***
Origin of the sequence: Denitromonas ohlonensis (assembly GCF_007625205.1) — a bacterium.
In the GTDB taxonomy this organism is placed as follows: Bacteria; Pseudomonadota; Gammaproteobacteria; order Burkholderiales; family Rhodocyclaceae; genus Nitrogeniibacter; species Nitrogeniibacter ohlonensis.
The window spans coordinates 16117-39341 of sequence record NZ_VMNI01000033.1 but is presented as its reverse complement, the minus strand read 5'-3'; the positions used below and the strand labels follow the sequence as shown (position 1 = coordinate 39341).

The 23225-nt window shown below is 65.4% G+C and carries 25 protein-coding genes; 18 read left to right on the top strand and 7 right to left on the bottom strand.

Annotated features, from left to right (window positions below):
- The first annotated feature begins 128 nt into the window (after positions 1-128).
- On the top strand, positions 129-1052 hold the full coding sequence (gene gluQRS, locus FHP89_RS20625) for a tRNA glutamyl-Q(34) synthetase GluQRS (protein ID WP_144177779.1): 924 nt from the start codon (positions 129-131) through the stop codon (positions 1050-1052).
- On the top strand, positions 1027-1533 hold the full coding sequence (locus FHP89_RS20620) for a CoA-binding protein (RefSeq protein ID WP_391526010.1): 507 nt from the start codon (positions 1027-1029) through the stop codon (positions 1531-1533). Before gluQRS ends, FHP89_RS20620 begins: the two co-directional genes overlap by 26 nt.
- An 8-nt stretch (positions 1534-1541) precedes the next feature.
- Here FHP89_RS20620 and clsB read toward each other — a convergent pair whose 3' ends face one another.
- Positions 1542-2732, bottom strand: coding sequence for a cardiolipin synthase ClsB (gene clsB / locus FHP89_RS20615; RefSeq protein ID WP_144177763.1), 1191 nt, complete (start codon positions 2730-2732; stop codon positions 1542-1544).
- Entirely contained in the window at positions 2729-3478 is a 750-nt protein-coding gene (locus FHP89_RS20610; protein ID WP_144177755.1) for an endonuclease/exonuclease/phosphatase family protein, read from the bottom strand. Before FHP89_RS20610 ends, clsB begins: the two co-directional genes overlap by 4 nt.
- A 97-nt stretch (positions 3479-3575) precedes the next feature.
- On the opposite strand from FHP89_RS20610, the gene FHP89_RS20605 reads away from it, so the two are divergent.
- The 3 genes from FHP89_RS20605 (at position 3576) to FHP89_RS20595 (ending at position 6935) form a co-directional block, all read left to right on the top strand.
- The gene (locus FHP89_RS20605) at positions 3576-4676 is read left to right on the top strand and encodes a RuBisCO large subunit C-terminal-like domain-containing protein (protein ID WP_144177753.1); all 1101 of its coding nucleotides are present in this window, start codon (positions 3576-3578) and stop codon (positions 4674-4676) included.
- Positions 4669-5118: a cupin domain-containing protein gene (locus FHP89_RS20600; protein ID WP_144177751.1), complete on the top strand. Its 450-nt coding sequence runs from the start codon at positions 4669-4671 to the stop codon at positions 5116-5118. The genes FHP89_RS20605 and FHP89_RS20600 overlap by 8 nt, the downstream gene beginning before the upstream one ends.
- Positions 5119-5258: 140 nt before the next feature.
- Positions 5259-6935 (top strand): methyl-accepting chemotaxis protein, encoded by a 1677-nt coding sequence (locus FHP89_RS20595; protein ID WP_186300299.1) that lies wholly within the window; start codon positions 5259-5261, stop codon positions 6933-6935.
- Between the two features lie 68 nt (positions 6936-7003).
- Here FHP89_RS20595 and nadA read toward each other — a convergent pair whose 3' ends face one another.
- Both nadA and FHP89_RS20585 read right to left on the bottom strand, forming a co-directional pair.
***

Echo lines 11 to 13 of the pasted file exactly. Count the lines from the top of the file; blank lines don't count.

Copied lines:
- Positions 1542-2732, bottom strand: coding sequence for a cardiolipin synthase ClsB (gene clsB / locus FHP89_RS20615; RefSeq protein ID WP_144177763.1), 1191 nt, complete (start codon positions 2730-2732; stop codon positions 1542-1544).
- Entirely contained in the window at positions 2729-3478 is a 750-nt protein-coding gene (locus FHP89_RS20610; protein ID WP_144177755.1) for an endonuclease/exonuclease/phosphatase family protein, read from the bottom strand. Before FHP89_RS20610 ends, clsB begins: the two co-directional genes overlap by 4 nt.
- A 97-nt stretch (positions 3479-3575) precedes the next feature.